For a country that responded to severe energy crisis by switching to organic, localized agriculture, the fruits of the revolution must be protected from the coming peace.
For those trying to imagine life without oil, Cuba has proven the solitary example of a country successfully de-industrializing.
Confronted with the collapse of aid from the Soviet Union and ever-tighter U.S. sanctions in the early 1990s, the Castro regime was forced to scupper its centrally-planned, fossil-fuel-driven agriculture and rediscover sustainable and green farming practices.
The solutions developed by a young generation of farmers and agronomists – including urban farms in vacant lots in the capital, Havana, and a network of producers across the country – now provide 80% of the country with predominantly local, organic produce and helped turn Cuba into an unintentional leader of the green movement.
And yet, scarcely has this revolution been achieved, but it is under threat — not from the imperial machination of America (a popular theme in Communist circles) but from the promise of Cuba’s re-integration into the world economy, raised by President Barack Obama at the recent Summit of the Americas.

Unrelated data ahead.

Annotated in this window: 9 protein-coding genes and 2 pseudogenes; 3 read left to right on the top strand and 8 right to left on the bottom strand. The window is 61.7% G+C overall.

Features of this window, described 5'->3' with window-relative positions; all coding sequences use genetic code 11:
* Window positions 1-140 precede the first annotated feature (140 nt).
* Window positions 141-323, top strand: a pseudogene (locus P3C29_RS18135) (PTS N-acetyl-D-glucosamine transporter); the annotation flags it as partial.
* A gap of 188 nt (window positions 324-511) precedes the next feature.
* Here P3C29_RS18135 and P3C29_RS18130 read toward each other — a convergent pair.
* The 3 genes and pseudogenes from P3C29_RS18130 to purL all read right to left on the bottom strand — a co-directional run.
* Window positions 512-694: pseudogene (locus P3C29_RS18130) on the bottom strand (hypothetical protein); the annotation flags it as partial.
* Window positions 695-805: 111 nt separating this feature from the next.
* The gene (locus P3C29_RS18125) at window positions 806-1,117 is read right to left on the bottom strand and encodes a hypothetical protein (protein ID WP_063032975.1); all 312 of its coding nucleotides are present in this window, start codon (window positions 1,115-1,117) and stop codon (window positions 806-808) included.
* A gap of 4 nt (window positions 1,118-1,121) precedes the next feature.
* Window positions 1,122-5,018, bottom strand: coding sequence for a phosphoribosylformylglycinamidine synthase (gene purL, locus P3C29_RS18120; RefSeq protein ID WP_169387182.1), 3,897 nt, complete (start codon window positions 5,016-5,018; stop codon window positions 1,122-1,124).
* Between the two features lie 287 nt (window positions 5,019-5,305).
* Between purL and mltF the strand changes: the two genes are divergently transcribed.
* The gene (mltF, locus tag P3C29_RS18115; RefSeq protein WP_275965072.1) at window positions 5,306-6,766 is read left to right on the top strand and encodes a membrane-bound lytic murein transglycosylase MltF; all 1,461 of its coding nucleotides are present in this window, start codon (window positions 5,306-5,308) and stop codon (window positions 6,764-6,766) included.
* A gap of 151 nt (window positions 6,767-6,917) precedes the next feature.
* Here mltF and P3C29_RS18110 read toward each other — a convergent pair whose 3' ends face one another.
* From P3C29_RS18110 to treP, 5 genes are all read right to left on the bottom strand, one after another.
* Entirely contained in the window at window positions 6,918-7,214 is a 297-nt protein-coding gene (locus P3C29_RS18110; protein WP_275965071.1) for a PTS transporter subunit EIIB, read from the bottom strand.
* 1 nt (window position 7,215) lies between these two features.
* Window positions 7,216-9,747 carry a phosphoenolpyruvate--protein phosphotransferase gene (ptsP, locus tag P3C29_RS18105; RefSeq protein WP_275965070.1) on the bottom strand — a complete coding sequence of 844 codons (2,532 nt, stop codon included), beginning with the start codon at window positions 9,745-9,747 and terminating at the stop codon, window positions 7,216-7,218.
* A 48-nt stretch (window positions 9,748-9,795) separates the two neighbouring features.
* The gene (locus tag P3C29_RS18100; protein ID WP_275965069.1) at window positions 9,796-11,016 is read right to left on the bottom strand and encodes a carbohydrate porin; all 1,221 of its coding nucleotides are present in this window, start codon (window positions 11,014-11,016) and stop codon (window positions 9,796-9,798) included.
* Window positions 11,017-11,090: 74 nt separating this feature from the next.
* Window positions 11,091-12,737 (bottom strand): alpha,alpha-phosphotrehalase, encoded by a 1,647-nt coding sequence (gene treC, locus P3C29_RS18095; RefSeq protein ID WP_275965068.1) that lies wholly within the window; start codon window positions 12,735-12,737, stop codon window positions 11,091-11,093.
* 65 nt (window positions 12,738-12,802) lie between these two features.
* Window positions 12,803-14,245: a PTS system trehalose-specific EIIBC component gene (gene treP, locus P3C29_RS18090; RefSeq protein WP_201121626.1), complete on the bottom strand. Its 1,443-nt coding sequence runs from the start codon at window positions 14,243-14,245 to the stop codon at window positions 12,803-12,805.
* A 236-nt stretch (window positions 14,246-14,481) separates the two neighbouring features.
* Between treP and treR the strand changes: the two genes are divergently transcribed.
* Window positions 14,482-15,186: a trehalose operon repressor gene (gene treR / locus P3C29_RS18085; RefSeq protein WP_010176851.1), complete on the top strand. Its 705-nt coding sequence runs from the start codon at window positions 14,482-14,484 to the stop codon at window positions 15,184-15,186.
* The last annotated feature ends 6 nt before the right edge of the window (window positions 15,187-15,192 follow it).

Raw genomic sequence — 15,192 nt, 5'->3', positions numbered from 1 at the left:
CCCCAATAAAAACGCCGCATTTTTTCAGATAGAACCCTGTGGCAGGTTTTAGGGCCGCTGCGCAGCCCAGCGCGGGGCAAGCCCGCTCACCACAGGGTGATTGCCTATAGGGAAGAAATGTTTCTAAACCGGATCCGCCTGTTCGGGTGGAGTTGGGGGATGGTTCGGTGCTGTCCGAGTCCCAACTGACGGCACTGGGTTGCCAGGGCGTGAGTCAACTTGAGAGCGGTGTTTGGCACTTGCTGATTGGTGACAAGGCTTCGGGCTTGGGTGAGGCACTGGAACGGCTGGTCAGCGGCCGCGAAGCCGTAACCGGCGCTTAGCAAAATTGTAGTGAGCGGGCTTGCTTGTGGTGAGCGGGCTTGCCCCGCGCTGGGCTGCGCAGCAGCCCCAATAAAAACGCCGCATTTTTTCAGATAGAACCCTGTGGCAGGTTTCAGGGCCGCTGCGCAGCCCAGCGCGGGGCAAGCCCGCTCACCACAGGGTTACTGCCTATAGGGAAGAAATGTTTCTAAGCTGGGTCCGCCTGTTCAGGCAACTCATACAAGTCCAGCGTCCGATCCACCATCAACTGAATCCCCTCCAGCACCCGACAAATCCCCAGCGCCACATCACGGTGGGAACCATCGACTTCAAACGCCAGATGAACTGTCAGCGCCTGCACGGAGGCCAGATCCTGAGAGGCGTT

The problem, say the leaders of Cuba’s green movement, is that opening up trade will flood the country with cheap oil and with it a return to an industrialized food supply. Recent subsidized oil imports from Venezuelan president Hugo Chavez have led to an increase in the use of fertilizers.
“Industrialized food production in Cuba means centralized planning and control. The government never wanted to give up control, and now with more oil, we may see the independence that localized, sustainable agriculture produces being undermined,” said Fernando Funes Monzote, a leading agronomist at the Indio Hatuey Experimental Station, University of Matanzas.